As soon as you get bored playing the one class, dual over to another, making you play essentially a completely new character from that point of the game on.

    Then you have a new goal with the character as you play, which is to unlock the first class, which should keep you focused as you can’t see the potential of class combination until it is unlocked.

    You should be able to get through 2/3rds of the game if you play like this, then hopefully by then the story has gripped you enough to finish it.

    ~

    Another suggestion is to just follow the main story and keep the exploration to a minimum until you are invested completely in a character.

    If you are running around in the wilderness and come across a cool item that your character can’t use, you may feel like that the item is a wasted opportunity so you’ll restart and create a character with that item in mind.

    ElysianEchoesJuliusBorisov
  • ElysianEchoesElysianEchoes Member Posts: 199
    @deltago , that's a pretty good case for dual classing. It would almost be like playing three different characters.

    Can one hope to defeat Seravok without the levels granted from all the side xp?

  • deltagodeltago Member Posts: 6,417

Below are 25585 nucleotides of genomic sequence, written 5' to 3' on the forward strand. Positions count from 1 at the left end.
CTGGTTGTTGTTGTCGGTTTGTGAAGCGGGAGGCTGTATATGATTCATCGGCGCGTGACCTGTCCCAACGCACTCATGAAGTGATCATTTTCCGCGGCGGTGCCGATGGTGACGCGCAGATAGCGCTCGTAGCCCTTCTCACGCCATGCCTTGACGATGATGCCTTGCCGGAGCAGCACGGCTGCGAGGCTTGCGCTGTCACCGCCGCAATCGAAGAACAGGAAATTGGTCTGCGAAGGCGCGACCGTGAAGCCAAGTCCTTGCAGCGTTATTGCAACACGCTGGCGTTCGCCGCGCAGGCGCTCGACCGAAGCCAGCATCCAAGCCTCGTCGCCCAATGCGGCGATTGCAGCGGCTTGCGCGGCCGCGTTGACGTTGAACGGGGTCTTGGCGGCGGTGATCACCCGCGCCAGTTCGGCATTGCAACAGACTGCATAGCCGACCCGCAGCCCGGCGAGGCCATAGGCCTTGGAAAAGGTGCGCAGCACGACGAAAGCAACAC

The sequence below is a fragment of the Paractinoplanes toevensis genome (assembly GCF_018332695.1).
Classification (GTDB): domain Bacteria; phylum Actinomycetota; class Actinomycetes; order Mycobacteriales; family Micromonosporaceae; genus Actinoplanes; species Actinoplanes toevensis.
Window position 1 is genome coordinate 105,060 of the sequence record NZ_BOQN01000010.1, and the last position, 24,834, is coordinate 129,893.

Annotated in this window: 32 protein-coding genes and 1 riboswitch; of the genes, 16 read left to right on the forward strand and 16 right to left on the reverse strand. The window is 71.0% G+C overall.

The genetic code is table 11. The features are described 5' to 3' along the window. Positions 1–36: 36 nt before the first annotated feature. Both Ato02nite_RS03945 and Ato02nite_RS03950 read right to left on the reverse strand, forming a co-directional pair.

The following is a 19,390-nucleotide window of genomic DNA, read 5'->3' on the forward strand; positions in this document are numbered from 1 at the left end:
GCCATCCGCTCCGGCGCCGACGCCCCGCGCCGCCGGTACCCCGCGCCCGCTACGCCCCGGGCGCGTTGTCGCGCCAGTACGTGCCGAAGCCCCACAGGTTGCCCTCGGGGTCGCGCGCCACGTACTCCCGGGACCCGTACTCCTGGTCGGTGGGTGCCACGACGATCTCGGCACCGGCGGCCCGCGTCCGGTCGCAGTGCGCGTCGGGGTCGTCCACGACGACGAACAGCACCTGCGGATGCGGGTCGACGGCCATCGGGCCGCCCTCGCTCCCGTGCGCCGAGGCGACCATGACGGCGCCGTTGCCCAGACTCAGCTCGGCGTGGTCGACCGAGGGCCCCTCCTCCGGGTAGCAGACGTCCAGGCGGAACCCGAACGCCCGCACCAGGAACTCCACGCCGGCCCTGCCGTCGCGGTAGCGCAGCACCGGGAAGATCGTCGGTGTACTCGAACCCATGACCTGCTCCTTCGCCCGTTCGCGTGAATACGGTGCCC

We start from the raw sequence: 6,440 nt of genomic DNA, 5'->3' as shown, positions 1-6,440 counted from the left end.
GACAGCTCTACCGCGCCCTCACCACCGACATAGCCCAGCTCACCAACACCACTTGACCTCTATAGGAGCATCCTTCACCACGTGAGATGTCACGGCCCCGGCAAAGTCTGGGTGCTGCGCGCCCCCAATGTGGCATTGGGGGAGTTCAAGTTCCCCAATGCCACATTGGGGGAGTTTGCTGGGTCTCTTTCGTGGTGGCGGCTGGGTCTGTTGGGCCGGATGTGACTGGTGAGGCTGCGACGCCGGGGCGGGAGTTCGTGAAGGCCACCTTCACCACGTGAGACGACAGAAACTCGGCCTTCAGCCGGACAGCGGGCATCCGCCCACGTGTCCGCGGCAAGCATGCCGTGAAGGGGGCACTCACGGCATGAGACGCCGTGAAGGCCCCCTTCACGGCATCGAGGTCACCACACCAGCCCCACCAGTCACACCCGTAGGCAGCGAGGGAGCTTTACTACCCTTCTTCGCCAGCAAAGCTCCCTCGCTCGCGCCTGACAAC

So when it comes to main story and side quests with XP I tend to include side quests that are in the areas you visit.

    So Jolia’s ring and Fetish Ogre quest when you get FAI imo are part of the “main quest”

    Same with the Bassiluis, melecamp and Purdue’s sword quest when you hit beregost.

    Minsc (or Edwin) and the gnoll fortress when you hit nashkel (even Brag but I personally skip it).

    Basically get invested in the story of the game instead of your character and see how far that takes you, instead of investing in a character and seeing if that character is “good enough”

    ElysianEchoesJuliusBorisov
  • TheLungoTheLungo Member Posts: 12
    I use to suffer from the same issues you mentioned (getting bored fast resulting in constantly starting new games)